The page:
3. Show that you understand what is being said Periodically check out what you think you are hearing with the other person, giving them a chance to make any clarifications needed.
4. Focus on the most important parts… Sort out the critical aspects of what is being said and what is being implied. Clarify the main issue
5. Suspend your own judgments Listening must precede evaluation. Be aware of how your own values affect your listening ability.
6. Listen fully before suggesting a solution Many people need to feel that others understand their perspective before they are able to begin exploring possible solutions. One common communication error is to try to solve the problem before the other person is ready.
Closeted One who has not "come out of the closet" or who has come out to only a few people. One who may not be comfortable enough with their own sexuality to share it with others.
Outing To declare a person's identity publicly; people can out themselves, or someone can out them either with or without their permission (considered hostile).
Coming Out The lifelong process of defining and proclaiming one’s non-heterosexual identity--there are two parts: coming out to oneself and then to others Coming out to oneself is perhaps the first step toward a positive understanding of one’s orientation
Coming Out As a Process Coming out to others is often a difficult process Some view sexuality as a private matter Some fear rejection or being viewed only in terms of their sexuality Negative consequences are not uncommon “Passing” involves allowing others to assume heterosexuality, many times to avoid conflict, discomfort, or even danger It is possible to intentionally “pass” in some places and not in others
Responding to Someone Coming Out The person is apt to have spent many hours in thoughtful preparation and shares the information with keen awareness of the possible risk. There is no way for the person to predict your reaction accurately. It is important to understand that the person has not changed. You may be shocked by their revelation, but remember this is still the same person as before.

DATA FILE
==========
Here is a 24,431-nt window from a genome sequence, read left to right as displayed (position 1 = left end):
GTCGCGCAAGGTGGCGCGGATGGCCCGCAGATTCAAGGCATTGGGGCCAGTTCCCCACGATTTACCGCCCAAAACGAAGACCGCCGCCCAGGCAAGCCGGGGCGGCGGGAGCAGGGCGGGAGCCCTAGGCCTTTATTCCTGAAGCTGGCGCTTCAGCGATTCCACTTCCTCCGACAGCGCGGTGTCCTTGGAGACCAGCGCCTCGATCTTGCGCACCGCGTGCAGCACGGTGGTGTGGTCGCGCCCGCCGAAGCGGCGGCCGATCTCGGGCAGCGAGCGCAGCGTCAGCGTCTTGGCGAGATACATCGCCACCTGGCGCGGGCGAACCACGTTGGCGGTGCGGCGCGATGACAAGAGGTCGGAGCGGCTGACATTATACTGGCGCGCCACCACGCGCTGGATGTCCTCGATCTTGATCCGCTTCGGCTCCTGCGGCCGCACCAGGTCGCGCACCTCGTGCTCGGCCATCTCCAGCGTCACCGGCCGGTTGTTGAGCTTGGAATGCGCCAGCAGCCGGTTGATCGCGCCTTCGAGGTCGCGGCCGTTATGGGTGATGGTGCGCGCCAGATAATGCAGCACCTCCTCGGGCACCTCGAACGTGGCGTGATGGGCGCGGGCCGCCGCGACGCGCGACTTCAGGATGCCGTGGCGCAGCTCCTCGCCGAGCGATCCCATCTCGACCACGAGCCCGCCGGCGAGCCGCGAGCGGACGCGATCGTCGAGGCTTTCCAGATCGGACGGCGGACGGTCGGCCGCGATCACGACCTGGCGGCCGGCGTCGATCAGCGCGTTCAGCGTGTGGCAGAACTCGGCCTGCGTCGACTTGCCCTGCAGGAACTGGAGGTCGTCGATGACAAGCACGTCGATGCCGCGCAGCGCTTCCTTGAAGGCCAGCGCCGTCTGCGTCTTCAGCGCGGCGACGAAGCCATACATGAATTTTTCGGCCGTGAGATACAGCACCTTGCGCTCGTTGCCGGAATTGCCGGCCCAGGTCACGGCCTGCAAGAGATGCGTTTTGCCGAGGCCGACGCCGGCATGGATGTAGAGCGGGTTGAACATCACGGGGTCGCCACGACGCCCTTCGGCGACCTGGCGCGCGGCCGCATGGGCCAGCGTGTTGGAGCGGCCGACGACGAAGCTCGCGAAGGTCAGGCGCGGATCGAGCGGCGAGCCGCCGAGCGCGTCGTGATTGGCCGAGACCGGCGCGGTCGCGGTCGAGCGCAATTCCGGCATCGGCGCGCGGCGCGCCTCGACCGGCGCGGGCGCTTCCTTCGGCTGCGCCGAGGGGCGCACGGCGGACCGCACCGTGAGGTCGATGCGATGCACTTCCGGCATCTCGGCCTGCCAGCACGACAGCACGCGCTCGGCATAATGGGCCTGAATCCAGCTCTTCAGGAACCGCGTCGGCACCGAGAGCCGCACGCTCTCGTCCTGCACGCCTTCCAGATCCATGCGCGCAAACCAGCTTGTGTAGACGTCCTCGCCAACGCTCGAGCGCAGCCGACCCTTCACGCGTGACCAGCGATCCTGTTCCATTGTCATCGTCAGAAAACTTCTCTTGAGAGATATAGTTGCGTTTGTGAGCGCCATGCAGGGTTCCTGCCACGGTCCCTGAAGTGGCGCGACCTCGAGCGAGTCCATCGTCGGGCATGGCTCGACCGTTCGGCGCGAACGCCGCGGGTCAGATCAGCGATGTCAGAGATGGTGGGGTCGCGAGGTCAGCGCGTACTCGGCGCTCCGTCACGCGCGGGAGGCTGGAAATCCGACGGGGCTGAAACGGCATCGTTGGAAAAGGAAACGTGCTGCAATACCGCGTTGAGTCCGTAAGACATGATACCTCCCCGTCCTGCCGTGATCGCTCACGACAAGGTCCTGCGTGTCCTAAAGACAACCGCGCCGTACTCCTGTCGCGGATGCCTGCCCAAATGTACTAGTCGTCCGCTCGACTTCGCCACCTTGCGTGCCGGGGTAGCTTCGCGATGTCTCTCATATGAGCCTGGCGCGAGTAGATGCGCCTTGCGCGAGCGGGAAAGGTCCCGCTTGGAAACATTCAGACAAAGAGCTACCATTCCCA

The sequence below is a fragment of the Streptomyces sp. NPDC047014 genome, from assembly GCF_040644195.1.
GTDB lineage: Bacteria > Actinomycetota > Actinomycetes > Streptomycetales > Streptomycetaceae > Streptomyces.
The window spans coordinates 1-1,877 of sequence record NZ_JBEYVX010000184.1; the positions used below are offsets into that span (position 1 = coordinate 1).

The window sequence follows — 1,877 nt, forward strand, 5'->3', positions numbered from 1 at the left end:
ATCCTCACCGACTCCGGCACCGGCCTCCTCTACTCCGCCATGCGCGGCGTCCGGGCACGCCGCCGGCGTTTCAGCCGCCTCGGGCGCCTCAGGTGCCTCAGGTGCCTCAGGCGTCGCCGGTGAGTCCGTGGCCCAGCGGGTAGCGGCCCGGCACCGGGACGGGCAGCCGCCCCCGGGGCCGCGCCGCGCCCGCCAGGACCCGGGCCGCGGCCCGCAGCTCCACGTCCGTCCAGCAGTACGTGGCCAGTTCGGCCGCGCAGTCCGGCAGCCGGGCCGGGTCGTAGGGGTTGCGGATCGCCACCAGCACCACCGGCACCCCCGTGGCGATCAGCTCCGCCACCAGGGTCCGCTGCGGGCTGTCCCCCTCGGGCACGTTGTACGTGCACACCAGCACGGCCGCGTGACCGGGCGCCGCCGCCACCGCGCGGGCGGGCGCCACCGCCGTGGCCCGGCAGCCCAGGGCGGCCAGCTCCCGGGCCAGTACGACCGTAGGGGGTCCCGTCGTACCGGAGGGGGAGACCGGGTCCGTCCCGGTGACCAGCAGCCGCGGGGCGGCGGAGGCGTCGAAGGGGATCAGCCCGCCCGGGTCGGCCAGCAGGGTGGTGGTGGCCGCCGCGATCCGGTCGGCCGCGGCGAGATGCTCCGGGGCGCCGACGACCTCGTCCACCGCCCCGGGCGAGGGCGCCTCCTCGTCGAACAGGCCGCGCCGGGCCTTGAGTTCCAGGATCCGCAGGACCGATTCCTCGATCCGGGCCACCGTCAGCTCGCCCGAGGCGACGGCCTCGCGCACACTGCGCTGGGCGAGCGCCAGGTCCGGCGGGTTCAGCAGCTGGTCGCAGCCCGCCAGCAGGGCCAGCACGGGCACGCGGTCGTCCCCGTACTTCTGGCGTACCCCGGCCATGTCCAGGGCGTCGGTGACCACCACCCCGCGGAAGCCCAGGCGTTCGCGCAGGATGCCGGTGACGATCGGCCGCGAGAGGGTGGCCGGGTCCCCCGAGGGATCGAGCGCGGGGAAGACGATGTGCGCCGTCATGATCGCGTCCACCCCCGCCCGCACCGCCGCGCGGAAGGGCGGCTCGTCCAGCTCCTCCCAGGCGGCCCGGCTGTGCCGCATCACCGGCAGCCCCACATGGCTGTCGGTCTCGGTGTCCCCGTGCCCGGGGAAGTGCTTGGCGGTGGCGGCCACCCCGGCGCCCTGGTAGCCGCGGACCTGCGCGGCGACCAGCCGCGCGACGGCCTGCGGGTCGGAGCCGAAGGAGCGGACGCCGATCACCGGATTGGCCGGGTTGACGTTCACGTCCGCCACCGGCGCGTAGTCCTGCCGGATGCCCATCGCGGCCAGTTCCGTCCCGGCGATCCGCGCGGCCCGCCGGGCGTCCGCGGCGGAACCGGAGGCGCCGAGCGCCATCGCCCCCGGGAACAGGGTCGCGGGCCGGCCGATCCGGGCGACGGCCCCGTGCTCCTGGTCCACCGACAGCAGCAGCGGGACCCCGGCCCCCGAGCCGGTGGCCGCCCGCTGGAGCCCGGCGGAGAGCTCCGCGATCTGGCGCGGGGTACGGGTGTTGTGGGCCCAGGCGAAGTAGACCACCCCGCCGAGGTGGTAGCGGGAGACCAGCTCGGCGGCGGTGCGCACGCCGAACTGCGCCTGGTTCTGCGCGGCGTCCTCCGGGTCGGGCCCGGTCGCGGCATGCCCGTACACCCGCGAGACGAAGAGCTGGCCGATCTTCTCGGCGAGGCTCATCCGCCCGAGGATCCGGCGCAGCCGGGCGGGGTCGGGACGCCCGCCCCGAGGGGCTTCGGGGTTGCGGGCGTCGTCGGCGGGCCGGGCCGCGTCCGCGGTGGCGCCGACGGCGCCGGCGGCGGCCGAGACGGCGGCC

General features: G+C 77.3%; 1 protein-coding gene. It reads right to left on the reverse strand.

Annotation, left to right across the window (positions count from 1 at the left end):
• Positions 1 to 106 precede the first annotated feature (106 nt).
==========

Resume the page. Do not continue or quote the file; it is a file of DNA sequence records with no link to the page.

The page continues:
Responding to Someone Coming Out Don't ask questions that would have been considered rude within the relationship before this disclosure. Some common reasonable questions are: How long have you known you were gay? Is there some way I can help? Have I ever offended you unknowingly? Just because someone has come out to you, they may not have come out to others
Responding to Someone Coming Out If you know or suspect that someone you know is gay and have not yet been told, appreciate the fear and anxiety that inhabits the disclosure. All you can do, usually, is to make it openly known that you appreciate and support LGBT people. Actions speak louder than words—LGBT friends and LGBT-oriented reading materials in your home do more than announcements of pro-LGBT feelings, which can sound phony.
Role Play Assignments Ally Person in Need Lukman ArsalanMegan Brannan Elizabeth BukisRachel Daltry Ken GillespieCourtney Widger Michelle HectorJohn Gray Williams Deborah HillLaura Devenney Nicole PepinSusan Coffing Chris SalterLori Bielek
Six Steps for Attentive Listening Focus on the person who is talking Be aware of the person’s feelings Show that you understand what is being said Focus on the most important parts Listen fully before suggesting a solution
Questions/Comments? Office of Equity and Inclusion 305 Hullihen Hall